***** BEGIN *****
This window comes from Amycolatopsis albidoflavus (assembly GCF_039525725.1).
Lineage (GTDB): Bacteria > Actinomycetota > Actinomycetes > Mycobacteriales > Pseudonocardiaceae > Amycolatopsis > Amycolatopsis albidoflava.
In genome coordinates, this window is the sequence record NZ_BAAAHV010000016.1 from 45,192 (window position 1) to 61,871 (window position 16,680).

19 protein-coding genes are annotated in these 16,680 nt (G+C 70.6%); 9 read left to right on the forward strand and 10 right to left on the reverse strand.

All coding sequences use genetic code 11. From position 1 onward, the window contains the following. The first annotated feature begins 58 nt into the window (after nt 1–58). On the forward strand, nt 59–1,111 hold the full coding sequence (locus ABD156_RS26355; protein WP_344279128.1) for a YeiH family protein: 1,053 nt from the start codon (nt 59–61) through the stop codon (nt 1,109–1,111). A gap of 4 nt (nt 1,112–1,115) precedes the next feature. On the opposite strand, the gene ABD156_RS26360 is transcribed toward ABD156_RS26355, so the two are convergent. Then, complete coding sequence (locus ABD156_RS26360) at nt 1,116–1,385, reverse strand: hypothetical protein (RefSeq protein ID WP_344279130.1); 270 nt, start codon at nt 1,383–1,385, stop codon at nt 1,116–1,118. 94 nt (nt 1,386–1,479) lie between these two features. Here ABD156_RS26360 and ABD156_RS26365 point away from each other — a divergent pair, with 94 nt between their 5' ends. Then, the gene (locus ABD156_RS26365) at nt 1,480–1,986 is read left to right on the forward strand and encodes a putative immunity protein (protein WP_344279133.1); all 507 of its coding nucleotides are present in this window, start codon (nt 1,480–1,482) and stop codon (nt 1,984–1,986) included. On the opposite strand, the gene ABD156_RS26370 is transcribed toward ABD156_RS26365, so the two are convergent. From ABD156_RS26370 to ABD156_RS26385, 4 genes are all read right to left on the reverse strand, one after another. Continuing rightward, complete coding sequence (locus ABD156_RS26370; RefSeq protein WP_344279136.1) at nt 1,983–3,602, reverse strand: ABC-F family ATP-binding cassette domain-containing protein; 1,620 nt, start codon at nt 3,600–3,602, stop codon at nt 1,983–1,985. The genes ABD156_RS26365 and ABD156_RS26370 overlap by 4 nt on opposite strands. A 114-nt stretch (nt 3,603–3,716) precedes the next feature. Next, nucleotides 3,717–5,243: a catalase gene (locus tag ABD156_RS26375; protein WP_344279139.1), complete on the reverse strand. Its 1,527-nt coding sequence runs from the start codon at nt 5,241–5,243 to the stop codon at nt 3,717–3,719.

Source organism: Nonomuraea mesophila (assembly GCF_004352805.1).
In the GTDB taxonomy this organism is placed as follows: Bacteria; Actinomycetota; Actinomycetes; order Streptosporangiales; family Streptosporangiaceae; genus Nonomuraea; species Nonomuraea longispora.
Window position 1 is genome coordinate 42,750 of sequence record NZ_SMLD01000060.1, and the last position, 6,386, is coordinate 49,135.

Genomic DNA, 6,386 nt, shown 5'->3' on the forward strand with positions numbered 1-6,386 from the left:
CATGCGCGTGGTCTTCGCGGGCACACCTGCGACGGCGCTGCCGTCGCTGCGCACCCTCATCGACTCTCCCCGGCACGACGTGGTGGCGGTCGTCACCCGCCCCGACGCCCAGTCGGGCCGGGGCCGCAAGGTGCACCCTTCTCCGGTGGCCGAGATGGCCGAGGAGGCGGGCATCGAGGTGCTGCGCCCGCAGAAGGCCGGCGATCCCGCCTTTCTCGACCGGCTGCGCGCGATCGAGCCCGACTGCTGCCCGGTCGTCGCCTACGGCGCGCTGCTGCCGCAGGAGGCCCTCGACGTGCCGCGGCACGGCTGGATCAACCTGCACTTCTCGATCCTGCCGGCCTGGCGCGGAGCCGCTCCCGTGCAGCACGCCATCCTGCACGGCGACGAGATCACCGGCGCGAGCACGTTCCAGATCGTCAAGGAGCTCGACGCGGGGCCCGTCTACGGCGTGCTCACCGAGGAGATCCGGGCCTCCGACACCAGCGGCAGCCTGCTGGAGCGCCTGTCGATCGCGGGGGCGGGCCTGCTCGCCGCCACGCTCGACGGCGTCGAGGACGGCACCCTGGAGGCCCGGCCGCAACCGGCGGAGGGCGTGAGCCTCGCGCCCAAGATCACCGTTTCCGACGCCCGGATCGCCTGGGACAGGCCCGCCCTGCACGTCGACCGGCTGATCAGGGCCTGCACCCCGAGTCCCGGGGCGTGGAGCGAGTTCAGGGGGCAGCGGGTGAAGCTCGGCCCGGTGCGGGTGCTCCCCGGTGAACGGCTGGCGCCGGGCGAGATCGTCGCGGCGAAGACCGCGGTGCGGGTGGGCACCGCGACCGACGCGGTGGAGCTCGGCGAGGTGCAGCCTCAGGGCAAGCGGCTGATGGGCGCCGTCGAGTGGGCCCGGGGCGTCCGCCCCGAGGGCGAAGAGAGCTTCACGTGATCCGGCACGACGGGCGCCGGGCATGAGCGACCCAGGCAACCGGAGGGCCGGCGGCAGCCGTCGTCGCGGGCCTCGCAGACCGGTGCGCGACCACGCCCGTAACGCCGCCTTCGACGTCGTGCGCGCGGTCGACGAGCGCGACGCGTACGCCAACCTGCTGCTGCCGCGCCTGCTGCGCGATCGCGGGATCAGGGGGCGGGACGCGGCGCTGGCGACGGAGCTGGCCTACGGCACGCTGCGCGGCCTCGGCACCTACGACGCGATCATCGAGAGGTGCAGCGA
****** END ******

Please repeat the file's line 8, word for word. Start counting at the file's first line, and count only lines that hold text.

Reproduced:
Window position 1 is genome coordinate 42,750 of sequence record NZ_SMLD01000060.1, and the last position, 6,386, is coordinate 49,135.